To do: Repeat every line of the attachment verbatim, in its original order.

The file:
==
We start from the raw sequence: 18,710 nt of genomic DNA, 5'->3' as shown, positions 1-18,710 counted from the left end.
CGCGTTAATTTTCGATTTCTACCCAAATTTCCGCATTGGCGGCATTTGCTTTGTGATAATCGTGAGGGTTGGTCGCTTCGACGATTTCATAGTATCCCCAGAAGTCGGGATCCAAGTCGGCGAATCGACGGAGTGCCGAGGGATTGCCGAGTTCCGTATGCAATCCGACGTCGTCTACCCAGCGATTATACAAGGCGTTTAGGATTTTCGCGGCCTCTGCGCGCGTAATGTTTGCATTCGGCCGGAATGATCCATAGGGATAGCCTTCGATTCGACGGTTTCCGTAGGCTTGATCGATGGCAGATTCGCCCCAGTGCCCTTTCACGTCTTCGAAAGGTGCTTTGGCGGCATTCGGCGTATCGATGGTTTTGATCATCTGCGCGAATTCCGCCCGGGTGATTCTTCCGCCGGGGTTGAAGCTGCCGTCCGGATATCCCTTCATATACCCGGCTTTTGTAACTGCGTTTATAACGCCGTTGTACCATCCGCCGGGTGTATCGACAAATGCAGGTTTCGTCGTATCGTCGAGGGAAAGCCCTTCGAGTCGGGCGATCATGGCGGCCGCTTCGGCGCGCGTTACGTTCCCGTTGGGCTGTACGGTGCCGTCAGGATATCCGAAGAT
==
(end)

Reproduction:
We start from the raw sequence: 18,710 nt of genomic DNA, 5'->3' as shown, positions 1-18,710 counted from the left end.
CGCGTTAATTTTCGATTTCTACCCAAATTTCCGCATTGGCGGCATTTGCTTTGTGATAATCGTGAGGGTTGGTCGCTTCGACGATTTCATAGTATCCCCAGAAGTCGGGATCCAAGTCGGCGAATCGACGGAGTGCCGAGGGATTGCCGAGTTCCGTATGCAATCCGACGTCGTCTACCCAGCGATTATACAAGGCGTTTAGGATTTTCGCGGCCTCTGCGCGCGTAATGTTTGCATTCGGCCGGAATGATCCATAGGGATAGCCTTCGATTCGACGGTTTCCGTAGGCTTGATCGATGGCAGATTCGCCCCAGTGCCCTTTCACGTCTTCGAAAGGTGCTTTGGCGGCATTCGGCGTATCGATGGTTTTGATCATCTGCGCGAATTCCGCCCGGGTGATTCTTCCGCCGGGGTTGAAGCTGCCGTCCGGATATCCCTTCATATACCCGGCTTTTGTAACTGCGTTTATAACGCCGTTGTACCATCCGCCGGGTGTATCGACAAATGCAGGTTTCGTCGTATCGTCGAGGGAAAGCCCTTCGAGTCGGGCGATCATGGCGGCCGCTTCGGCGCGCGTTACGTTCCCGTTGGGCTGTACGGTGCCGTCAGGATATCCGAAGAT